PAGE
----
Leave The Gun, Take The Bukkake (Pt. 1)

10.04.06 11 years ago 14 Comments

The hoary, gimmicky pop culture comparison post is a familiar one to the blogging community – y’know, wherein a writer likens sports teams to any number of components within a category of cultural arcana, be they Smurfs, brands of beer and members of the federal judiciary, then draws tenuous similarities.

Well, the writers at KSK are above such things (we’re too busy genuflecting at the altar of Bill Simmons, that sagacious Sports Guy, who was first to conceive of combining the worlds of “sports” and “not sports”). That is, the six superior KSK writers to myself are, but it’s the middle of the week, there’s space to fill and the prime movie season approaches, soooo – what the hey! – here’s a list of which film director would be best fit to direct a movie about each NFL team:

NFC East:

Dallas — Tony Scott

The poor man’s Michael Mann (“The Poor Mann?”) is usually good for an explosion-laden few hours of emptyheaded ultraviolence. Once in a while, this turns out well – Top Gun, The Last Boy Scout, Man on Fire – and the rest of the time it’s just loud, gormless and overdone. And a lot of the dumb people you know, and there are a lot of them, will go on and on about how much they love the ‘splosions and that Days of Thunder was really, really good.

New York Giants — Kevin Smith

They’re both from Jersey and love warmed-over gay jokes. Tom Coughlin gets outcoached by Mike Holmgren and Smith’s cinematic eye is dwarfed even by the Farrelly Brothers. Both have seen significant contributors fall prey to substance abuse: Jason Mewes, heroin; LT, everything. Snootch to the booch, losers.

Philadelphia — Martin Scorsese

Ah, this one is bound to raise some hackles. “But he’s from New York!” you carp. “He’s too good for the Iggles!” Both are valid points. However, it all boils down to the fact that Scorsese, like Thrilly, can’t win the big one even though it seems like both should have by now. The Departed looks promising and a lot of sportswriters are improbably picking the Eagles to go to the Super Bowl. And the Super Bowl goes to…Dances With Wolves.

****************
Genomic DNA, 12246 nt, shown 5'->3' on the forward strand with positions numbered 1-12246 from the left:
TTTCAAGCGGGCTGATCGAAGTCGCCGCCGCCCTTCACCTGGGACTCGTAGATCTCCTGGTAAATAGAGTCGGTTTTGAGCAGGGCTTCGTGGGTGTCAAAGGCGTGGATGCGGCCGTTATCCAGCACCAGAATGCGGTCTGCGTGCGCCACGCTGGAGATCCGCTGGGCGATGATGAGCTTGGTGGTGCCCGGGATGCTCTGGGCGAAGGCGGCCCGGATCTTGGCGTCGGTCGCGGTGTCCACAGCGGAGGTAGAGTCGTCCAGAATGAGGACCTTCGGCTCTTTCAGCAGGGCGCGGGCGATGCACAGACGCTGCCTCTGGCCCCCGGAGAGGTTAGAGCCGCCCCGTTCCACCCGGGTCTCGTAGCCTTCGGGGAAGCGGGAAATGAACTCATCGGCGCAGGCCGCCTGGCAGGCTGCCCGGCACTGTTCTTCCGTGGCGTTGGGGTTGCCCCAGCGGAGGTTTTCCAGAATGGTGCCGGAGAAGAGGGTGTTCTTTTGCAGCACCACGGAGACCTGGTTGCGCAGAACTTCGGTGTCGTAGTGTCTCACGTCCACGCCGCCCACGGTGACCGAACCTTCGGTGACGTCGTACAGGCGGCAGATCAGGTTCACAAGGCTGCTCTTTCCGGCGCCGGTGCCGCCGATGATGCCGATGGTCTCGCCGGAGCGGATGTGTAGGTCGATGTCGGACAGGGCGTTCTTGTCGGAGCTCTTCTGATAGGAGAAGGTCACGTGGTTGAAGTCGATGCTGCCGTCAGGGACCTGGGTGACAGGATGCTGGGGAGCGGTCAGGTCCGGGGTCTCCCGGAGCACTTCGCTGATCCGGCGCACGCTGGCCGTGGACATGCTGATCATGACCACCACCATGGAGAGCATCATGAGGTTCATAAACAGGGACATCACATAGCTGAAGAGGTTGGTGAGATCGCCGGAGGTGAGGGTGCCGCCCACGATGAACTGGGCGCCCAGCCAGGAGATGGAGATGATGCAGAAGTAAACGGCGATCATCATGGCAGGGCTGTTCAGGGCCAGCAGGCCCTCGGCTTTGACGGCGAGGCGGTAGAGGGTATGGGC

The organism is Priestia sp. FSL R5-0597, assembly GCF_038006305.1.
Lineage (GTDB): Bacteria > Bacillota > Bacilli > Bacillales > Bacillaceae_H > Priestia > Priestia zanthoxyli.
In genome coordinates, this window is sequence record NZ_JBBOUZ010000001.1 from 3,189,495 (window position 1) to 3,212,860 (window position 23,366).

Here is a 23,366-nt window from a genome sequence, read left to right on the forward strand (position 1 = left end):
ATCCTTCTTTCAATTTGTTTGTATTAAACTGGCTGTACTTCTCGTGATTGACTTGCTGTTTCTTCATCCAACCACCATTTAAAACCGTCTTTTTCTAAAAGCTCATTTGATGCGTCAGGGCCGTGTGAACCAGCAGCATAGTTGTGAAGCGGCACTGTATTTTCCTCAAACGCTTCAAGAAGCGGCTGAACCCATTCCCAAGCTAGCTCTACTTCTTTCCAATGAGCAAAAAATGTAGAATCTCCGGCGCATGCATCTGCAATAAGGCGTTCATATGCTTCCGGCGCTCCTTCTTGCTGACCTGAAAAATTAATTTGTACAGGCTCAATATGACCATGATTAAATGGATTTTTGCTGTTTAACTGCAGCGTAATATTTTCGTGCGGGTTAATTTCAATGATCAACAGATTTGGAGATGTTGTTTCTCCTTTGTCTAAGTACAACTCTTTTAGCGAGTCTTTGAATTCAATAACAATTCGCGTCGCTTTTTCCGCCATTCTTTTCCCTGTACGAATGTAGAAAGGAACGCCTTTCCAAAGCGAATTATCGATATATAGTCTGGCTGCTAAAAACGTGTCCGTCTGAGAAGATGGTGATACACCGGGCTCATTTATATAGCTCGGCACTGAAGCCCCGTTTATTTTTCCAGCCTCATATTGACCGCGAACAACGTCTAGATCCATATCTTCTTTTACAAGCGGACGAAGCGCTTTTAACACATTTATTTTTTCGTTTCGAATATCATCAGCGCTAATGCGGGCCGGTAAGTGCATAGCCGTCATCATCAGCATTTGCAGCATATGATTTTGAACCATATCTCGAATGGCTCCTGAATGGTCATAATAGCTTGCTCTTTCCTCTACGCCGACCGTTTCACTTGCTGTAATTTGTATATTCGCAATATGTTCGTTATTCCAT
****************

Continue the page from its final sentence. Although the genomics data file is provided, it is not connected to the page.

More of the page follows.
Washington — Michael Bay

Give them enough money and they’ll give you a sad excuse to waste yours. Pearl Harbor and the Deion Sanders signing are similarly epic, costly blunders. Roland Emmerich or James Cameron could probably also fit here, but Cameron is too cool now that he’s been on Entourage. I go with Bay because it has already come to pass – UM reported that crew from The Transformers Movie was on hand Sunday at FedEx for the Jags-Indigenous Peoples game to get film of Brunell morphing into a decent quarterback for a week.

NFC North:

Chicago — Ridley Scott

Right now, they’re the balls. And they have more versatility than people give them credit for. Maybe it’s from wearing Meryl Streep’s fragrance. Chicago’s defense can hit you with a Gladiator, a Black Hawk Down, an Alien, a Blade Runner and then Rex Grossman can go all G.I. Jane or Thelma and Louise. Seems like they got everything covered. A caveat, though: there’s a Kingdom of Heaven in there also, so don’t think you’re all invincible and shit. And that’s Sir Ridley Scott to you, cheesedick.

Detroit — Christopher Guest

Who doesn’t want to see Eugene Levy playing Matt Millen? Who doesn’t think he’s already more qualified to run the Lions? The problem with this is that everyone knows Fred Willard gets the annoying announcer role. Is there a black guy in his ensemble that can follow the droll non-football exploits of the retired Barry Sanders? I see him traveling around the country looking to buy antique racist lawn jockeys.

Green Bay — Ron Howard

I feel like Peter King has already shopped this project to a studio with Howard attached. Of course, in King’s version, not only does he gloss over decades of Packer history, the film erases all world history previous to Brett Favre’s first start with the Packers in 1992, and presages endtimes with his impending retirement. Expect lots of Starbucks product placements and sappy musical overlays to long close-ups.

Minnesota — Sofia Coppola

You were expecting Jackie Treehorn, weren’t you? You’re funny, that’s what you are. I was ready to be very generous to the Vikings here and let them have Minnesota’s own Brothers Coen, however undeserving the team might be of them. But Drew interjected with Sofia, because, she, like the Vikings’ offense, is quiet and shitty. I suppose so. But Sofia is the director of overhyped pieces of meandering shit like Lost in Translation, and no one gives a double dong about the Vikes. Let’s meet halfway, Drew.

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